Mrs. Julia Hollenbeck has been quite sick but is convalescent.
   Mr. Isaiah Simpson is very feeble with an abscess in his side. His physician hopes for his recovery.
   Mrs. John Hubbard is in Little York caring for her sister who is very sick with consumption.

   The stars and stripes were waving in the air from the Harrison & Morton flag on Monday in honor of the inauguration of President Harrison. Several business houses were decorated in honor of the event.
   W. H. Maine, of Apalachin, Pa., is in the employ of G. L. Swift & Son as tinner.
   Root Pierce has gone to Washington to witness the inauguration ceremonies.
   Mrs. Elsie Parkinson, of Syracuse, N. Y., is visiting friends in town.
   A large sign has been placed on the side of the Peck block to call attention that C. O. Parsons & Co. have established headquarters there.
   A new cigar factory is to open in the Davis block this week. A gent named Peck, from McGrawville, will run it.
   Frank Corwin has moved on the farm owned by Asa Hunt, south east of Marathon village.
   S. B. Pierce has been painting the tenement dwelling of John Dunphy on Mill street, and is putting out a good job.
   The "Peoples’ Theatre" combination took their departure Monday, after playing a successful engagement at Hulbert House.
   We learn that several new dwellings will be erected here this coming season, as rooms are almost impossible to be had.
*  *
  *   [pen name symbol]

   W. S. Freer will give a social party at hall in Higginsville on Friday evening, March 15, 1889, Daniels furnishes the music. Bill $1.25.
   A party of ten couples from this village met a party of eleven couples from Cortland and Homer at Higginsville, on Friday evening last, and enjoyed a very pleasant dance, with music by Clark's orchestra. These dances bid fair to be an annual occurrence.—Marathon Independent.
   The old store building at Freetown was burned to the ground last week, Wednesday morning. Only a few of the goods were saved. The stock was owned by Mr. [Denowich] who had been in possession but a few days. The building was owned by [Lyman] Underwood. We understand that insurance will cover the loan.
   All ladies interested in woman's representation on the School Board are requested to meet in the W. C T. U. rooms over Collin's China Store, at 3 o'clock on Friday afternoon, for the purpose of nominating ladies for vacancies on the Board to be filled at the approaching election, March 19th.
   Mr. Albert Allen, superintendent of the E. C. & N. Railway, has leased one of the [Warick?] dwellings on Tompkins street, owned by the estate of the late Andrew Van [Berton?], and will occupy the same after April 1st next. This will practically make the headquarters of the road in Cortland. [Duly?] the general passenger and freight agents have offices in Elmira.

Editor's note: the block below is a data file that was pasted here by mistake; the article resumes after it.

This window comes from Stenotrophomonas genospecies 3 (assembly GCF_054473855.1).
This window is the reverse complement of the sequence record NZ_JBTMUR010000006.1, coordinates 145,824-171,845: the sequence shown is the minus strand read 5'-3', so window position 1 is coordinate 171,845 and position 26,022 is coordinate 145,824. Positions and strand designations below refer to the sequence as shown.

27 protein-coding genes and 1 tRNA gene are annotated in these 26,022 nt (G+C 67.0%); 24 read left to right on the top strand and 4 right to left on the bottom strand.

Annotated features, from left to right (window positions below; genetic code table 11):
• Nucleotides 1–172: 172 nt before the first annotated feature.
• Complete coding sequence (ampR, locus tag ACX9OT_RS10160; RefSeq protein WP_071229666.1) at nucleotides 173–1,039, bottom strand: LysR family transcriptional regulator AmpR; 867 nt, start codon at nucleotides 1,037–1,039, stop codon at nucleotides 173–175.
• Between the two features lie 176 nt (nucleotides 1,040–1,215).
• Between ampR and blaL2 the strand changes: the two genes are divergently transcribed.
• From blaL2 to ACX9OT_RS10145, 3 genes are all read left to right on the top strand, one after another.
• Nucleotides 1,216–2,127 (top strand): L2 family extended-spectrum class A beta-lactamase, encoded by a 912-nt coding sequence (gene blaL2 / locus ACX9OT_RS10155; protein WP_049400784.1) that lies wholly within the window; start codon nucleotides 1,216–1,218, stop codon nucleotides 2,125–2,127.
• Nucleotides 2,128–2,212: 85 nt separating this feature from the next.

Hugh O'Neill returned to this place from Springville last Monday evening, and went directly to the jail and gave himself up to the sheriff, where he now is awaiting the pleasure of the officers and anxious to commence serving his term that he may once again become a free man. The District Attorney is out of town and O'Neill will undoubtedly remain here until that official’s return.
   Mr. W. J. Elsom, of this village, exhibited to us the other day a novelty in the shape of a combined watch and calendar. The calendar gives the day of the week and month, and is perpetual. Wind the watch regularly and it works perfectly, year in and year out. He has placed the same sort of an attachment on a small clock in his residence, which also works like a charm.
   Mr. Samuel Parsons, of Syracuse, who published a very satisfactory directory of this place two years ago, is in town canvassing among the business men for a new work to be issued in the spring. The canvass for names will be commenced about April 8th next. Mr. Parsons intends to make the directory as complete and satisfactory as the one formerly issued by him. The directory will also contain a list of all the inhabitants of the several towns in the county.

   TOMPKINS—It is not generally known that there is a law in this state which permits the wife of an habitual drinker of intoxicating liquors to apply to a magistrate and make complaint against all the liquor dealers of the town for selling to her husband. Thereupon it is obligatory upon the magistrate (and if he refuses he is guilty of a misdemeanor) to issue written notices to the several liquor dealers not to sell to her husband within the next six months under the penalty of $50 for each drink, to be recovered by the wife It was under this law that a jury in Raymond L. Smith's court recently awarded $100 against Julia A. Reed, proprietor of Reed's Inn, for selling two drinks of liquor in violation of a notice which had been served upon her.— Ithaca Journal